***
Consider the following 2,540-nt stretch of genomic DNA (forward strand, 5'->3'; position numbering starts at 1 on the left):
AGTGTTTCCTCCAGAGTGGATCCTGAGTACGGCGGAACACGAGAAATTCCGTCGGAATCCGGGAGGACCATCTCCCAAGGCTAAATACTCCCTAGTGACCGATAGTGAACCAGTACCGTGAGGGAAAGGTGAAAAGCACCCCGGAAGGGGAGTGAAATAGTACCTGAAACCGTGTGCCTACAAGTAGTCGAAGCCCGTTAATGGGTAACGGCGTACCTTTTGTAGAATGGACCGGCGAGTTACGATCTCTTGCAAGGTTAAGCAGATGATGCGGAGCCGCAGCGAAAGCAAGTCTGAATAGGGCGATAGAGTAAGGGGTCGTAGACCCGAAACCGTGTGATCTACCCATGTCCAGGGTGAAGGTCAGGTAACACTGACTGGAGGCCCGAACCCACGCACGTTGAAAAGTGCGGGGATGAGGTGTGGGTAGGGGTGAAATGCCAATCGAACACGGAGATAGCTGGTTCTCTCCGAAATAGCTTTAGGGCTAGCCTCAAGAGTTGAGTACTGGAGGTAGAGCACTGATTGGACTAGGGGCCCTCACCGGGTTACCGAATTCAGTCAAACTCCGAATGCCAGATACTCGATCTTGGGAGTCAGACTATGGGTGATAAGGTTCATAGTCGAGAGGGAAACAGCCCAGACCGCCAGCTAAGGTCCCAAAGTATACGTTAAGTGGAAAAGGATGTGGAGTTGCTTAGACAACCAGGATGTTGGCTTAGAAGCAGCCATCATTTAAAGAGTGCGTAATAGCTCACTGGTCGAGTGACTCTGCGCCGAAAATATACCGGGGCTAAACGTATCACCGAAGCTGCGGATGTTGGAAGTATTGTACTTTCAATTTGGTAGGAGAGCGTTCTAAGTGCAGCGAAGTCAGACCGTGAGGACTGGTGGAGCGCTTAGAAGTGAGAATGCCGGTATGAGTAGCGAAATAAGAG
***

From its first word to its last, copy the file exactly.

Consider the following 2,540-nt stretch of genomic DNA (forward strand, 5'->3'; position numbering starts at 1 on the left):
AGTGTTTCCTCCAGAGTGGATCCTGAGTACGGCGGAACACGAGAAATTCCGTCGGAATCCGGGAGGACCATCTCCCAAGGCTAAATACTCCCTAGTGACCGATAGTGAACCAGTACCGTGAGGGAAAGGTGAAAAGCACCCCGGAAGGGGAGTGAAATAGTACCTGAAACCGTGTGCCTACAAGTAGTCGAAGCCCGTTAATGGGTAACGGCGTACCTTTTGTAGAATGGACCGGCGAGTTACGATCTCTTGCAAGGTTAAGCAGATGATGCGGAGCCGCAGCGAAAGCAAGTCTGAATAGGGCGATAGAGTAAGGGGTCGTAGACCCGAAACCGTGTGATCTACCCATGTCCAGGGTGAAGGTCAGGTAACACTGACTGGAGGCCCGAACCCACGCACGTTGAAAAGTGCGGGGATGAGGTGTGGGTAGGGGTGAAATGCCAATCGAACACGGAGATAGCTGGTTCTCTCCGAAATAGCTTTAGGGCTAGCCTCAAGAGTTGAGTACTGGAGGTAGAGCACTGATTGGACTAGGGGCCCTCACCGGGTTACCGAATTCAGTCAAACTCCGAATGCCAGATACTCGATCTTGGGAGTCAGACTATGGGTGATAAGGTTCATAGTCGAGAGGGAAACAGCCCAGACCGCCAGCTAAGGTCCCAAAGTATACGTTAAGTGGAAAAGGATGTGGAGTTGCTTAGACAACCAGGATGTTGGCTTAGAAGCAGCCATCATTTAAAGAGTGCGTAATAGCTCACTGGTCGAGTGACTCTGCGCCGAAAATATACCGGGGCTAAACGTATCACCGAAGCTGCGGATGTTGGAAGTATTGTACTTTCAATTTGGTAGGAGAGCGTTCTAAGTGCAGCGAAGTCAGACCGTGAGGACTGGTGGAGCGCTTAGAAGTGAGAATGCCGGTATGAGTAGCGAAATAAGAG